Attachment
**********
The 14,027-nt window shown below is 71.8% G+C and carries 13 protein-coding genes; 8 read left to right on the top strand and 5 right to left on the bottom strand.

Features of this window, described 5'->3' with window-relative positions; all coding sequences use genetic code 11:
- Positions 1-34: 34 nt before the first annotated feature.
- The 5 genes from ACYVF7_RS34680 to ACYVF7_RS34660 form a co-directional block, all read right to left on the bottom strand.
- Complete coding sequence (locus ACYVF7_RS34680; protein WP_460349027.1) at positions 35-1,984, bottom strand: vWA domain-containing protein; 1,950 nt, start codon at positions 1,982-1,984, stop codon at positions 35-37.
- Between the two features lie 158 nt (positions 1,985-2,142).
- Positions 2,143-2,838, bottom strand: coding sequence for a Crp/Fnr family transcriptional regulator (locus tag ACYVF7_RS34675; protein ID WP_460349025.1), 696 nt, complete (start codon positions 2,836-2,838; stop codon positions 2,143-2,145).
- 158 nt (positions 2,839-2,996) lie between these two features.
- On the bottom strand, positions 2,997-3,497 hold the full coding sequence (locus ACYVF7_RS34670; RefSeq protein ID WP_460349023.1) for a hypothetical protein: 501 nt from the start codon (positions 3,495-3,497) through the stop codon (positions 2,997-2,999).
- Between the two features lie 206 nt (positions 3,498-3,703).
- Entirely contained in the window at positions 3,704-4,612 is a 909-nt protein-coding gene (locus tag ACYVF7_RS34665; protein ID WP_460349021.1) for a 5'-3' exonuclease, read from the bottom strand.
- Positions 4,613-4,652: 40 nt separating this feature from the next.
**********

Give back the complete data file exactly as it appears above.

The 14,027-nt window shown below is 71.8% G+C and carries 13 protein-coding genes; 8 read left to right on the top strand and 5 right to left on the bottom strand.

Features of this window, described 5'->3' with window-relative positions; all coding sequences use genetic code 11:
- Positions 1-34: 34 nt before the first annotated feature.
- The 5 genes from ACYVF7_RS34680 to ACYVF7_RS34660 form a co-directional block, all read right to left on the bottom strand.
- Complete coding sequence (locus ACYVF7_RS34680; protein WP_460349027.1) at positions 35-1,984, bottom strand: vWA domain-containing protein; 1,950 nt, start codon at positions 1,982-1,984, stop codon at positions 35-37.
- Between the two features lie 158 nt (positions 1,985-2,142).
- Positions 2,143-2,838, bottom strand: coding sequence for a Crp/Fnr family transcriptional regulator (locus tag ACYVF7_RS34675; protein ID WP_460349025.1), 696 nt, complete (start codon positions 2,836-2,838; stop codon positions 2,143-2,145).
- 158 nt (positions 2,839-2,996) lie between these two features.
- On the bottom strand, positions 2,997-3,497 hold the full coding sequence (locus ACYVF7_RS34670; RefSeq protein ID WP_460349023.1) for a hypothetical protein: 501 nt from the start codon (positions 3,495-3,497) through the stop codon (positions 2,997-2,999).
- Between the two features lie 206 nt (positions 3,498-3,703).
- Entirely contained in the window at positions 3,704-4,612 is a 909-nt protein-coding gene (locus tag ACYVF7_RS34665; protein ID WP_460349021.1) for a 5'-3' exonuclease, read from the bottom strand.
- Positions 4,613-4,652: 40 nt separating this feature from the next.